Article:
Close your eyes and think the phrase “craft fair”. What immediately comes to mind? Jars of homemade jam stacked in a pyramid with sprigs of holly tucked artfully around them? Loosely crocheted hats? Christmas elevator music? These are the kinds of things that came to mind when I closed my eyes, but to challenge my presuppositions, I went on a quest for the weirdest things available at craft fairs in the Boston area. And guess what? There is some very weird stuff for sale at craft fairs. For example, cats…
Bust Holiday Craftacular – November 22
I know this is not a typical craft fair when I arrive and find that the line to get in stretches around the block. “Is it always like this?” I ask someone in front of me. She says it is pretty much— she’s gone every year. I ask what it’s like inside and she says “It’s like Etsy exploded.” When I ask what the weirdest things she’s seen at this fair was in previous years, she and one of her friends start describing something that makes no sense to me. “It’s like a dinosaur, but with a plant growing out of it.” I nod politely, and then ask her if she’s excited that this year’s Bust Craftacular features a “cat cafe”. Now it’s her turn to look at me as if I’m speaking Martian. “A what?” But the couple behind me knows what I’m talking about. When I ask if they’re there for the cats or the crafts, they both say “cats” in perfect (and borderline hysterical) unison. Then she adds, “…but the crafts sound cool too.” A few minutes later I hear him whisper to her, “You brought the catnip, right?”
Inside, at Boston’s large, echoey Cyclorama, the booths are bursting with colorful handicrafts. Despite the tempting homemade marshmallows, the carefully curated museum of well made useables of Boston General Store, and the mesmerizing patterns on Pretty Snake’s fashionable offerings, I stick to the beeline I’m making for the back of the building where the cats are being handed out. (Or handed around really…)
The crowd is doing more cuddling than purchasing—they are petting the cats (all residents of Broken Tail Rescue,) practically flat. Still, the fact that they are on offer for adoption makes them the weirdest thing available here. Runner up goes to the intense small batch vinegar that Fire Cider claims can “cure boredom”. It made my eyes water, but it’s a toss up whether it can cure boredom better than a cat. Still, I can think a few folks that I could give a nice bottle of vinegar to this holiday season.
Nave Gallery Wraparound Sale – November 15 – December 14
This annual fundraiser for the Somerville Homeless Coalition is a craft fair of all knitted goods and didn’t feature anything all that strange unless you count mittens so tiny that they could only be for elves. I am a little afraid to ask who the tiny mittens are for or by, but this one gets a mention because it has a pop-up iteration on what is essentially a traffic island in Davis Square. Not the weirdest stuff that you can find at a craft fair, but definitely the weirdest location for one.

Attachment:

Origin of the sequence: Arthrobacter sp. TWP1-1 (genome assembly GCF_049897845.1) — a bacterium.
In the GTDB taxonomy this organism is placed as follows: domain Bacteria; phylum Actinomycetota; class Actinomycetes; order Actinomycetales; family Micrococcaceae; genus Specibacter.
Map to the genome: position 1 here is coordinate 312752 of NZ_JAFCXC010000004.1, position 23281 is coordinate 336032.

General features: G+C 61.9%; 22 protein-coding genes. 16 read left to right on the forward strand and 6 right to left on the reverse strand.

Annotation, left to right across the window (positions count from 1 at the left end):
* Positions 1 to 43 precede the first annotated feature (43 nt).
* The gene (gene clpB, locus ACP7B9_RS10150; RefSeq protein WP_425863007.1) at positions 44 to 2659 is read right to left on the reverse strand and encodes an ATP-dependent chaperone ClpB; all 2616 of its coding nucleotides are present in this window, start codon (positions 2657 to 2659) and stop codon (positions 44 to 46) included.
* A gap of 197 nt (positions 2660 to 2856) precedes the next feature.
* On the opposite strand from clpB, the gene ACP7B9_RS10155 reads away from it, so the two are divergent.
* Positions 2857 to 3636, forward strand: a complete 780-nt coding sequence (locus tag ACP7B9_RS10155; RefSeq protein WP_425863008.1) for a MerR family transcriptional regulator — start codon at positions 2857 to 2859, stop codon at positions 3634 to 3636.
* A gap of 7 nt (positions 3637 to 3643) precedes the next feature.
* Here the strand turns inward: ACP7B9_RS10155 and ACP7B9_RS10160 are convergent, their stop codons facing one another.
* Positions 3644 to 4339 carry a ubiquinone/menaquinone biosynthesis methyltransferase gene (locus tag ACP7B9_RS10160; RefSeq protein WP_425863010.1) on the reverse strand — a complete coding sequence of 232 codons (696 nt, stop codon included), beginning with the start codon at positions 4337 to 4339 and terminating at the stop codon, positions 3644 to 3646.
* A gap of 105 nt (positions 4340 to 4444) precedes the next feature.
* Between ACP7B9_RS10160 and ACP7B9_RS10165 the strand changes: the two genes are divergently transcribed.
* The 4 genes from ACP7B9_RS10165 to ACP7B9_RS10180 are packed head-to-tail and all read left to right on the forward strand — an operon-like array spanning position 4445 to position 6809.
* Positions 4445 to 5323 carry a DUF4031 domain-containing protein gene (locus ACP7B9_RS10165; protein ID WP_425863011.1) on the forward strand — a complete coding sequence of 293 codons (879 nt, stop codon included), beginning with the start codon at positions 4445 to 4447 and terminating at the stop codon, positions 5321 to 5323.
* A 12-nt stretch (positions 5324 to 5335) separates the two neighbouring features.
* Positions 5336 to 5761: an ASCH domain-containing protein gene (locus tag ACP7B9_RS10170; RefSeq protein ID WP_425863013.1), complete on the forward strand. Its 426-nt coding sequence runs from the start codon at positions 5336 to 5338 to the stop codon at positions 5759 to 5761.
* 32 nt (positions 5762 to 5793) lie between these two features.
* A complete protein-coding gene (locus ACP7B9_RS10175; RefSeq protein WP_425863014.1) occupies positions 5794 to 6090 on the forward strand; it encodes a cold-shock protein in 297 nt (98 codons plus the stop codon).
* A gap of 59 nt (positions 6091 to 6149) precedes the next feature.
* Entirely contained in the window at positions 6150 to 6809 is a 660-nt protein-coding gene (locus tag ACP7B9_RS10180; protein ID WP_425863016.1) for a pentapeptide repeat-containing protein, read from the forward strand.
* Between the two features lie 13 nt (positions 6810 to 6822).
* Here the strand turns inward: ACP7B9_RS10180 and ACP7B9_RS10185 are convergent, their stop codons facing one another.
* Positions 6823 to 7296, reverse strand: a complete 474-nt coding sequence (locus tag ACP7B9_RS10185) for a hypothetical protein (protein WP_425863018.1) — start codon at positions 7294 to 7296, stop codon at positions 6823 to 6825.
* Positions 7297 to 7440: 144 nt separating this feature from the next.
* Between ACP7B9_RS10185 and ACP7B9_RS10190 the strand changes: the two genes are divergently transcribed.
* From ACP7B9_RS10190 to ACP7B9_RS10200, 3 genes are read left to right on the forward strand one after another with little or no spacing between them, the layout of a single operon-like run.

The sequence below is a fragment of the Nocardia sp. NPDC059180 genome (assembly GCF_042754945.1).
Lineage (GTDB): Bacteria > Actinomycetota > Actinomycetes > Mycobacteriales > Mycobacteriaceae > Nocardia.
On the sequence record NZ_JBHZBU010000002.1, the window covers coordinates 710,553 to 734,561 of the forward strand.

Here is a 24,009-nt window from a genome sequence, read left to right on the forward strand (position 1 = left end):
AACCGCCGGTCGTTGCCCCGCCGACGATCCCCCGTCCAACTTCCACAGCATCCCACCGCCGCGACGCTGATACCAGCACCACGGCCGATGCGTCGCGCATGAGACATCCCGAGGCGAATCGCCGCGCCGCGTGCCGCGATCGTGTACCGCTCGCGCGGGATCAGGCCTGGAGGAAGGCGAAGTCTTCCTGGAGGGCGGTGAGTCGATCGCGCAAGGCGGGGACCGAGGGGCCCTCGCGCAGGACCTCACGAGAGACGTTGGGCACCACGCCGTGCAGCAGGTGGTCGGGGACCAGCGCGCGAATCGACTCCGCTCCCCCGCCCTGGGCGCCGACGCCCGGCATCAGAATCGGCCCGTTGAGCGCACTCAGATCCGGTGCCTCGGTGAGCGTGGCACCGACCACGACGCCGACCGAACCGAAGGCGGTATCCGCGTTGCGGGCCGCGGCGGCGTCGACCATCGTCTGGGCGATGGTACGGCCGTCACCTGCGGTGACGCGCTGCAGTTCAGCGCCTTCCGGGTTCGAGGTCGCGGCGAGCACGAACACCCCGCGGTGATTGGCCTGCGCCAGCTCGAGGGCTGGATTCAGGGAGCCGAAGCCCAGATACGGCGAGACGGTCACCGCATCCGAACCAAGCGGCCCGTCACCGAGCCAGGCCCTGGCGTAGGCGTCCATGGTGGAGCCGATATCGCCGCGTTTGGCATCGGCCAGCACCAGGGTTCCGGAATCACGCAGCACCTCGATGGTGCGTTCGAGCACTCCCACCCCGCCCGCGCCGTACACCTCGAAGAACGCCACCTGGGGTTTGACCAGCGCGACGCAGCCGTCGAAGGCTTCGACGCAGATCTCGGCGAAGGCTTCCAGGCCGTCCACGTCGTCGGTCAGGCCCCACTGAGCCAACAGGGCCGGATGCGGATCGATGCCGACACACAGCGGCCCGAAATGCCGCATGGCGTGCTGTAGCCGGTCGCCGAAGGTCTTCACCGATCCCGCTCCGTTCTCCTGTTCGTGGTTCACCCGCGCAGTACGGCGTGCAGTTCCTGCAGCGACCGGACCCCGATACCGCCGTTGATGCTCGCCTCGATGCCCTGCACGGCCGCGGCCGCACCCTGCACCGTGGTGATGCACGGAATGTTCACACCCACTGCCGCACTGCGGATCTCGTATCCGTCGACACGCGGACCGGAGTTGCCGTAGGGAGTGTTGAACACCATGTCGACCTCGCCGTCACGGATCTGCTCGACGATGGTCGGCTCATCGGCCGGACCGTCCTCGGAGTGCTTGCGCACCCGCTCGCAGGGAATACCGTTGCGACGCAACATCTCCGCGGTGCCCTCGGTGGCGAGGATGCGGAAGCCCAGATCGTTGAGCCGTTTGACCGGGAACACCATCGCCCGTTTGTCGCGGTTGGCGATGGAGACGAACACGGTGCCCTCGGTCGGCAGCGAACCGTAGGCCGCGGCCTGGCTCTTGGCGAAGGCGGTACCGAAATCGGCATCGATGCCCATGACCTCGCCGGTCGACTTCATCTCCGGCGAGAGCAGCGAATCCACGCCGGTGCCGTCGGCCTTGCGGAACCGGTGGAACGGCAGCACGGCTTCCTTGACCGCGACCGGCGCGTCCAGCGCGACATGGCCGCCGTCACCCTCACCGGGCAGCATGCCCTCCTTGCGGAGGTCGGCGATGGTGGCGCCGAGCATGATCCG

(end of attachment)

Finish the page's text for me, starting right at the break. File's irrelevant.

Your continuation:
A Little Bazaar – December 6
I’ll have to stop here and tell a very short story.
A Little Bazaar is a little outside of Boston. I went with friends and we met up with more of their friends enroute for lunch. In an attempt to research the fair, I asked around and discovered that no one else had ever been to it before either. I began asking why people wanted to make the trek out to Lowell—what their fantasies were about the fair, etc., and then found myself explaining that I wasn’t really looking for a gift for anyone but just for weird stuff for an article I was writing. At this admission, a fellow diner turned to me and said “What would be your white whale here? What’s the weird thing that you doubt you’ll find at a craft fair, but are secretly hoping is hiding at one?”
This threw me for a huge loop. I had been thinking that I was just doing a fluffy story about holiday shopping, but realized immediately that I am not. I am looking for something that doesn’t quite exist yet, but which I’m really hoping will someday. The answer to the white whale question involved explaining how a friend and I tried to sell conceptual art at a craft fair once and were met with the holiday shopping equivalent of dead silence. I realize that I am not looking for the weirdest thing at these craft fairs—I am looking for signs that the notion of craft is ready to encompass conceptual art. I am looking for people selling things that have no use value. And for evidence that shoppers are ready to think about holiday gift giving as an opportunity to push against the boundaries of normalcy.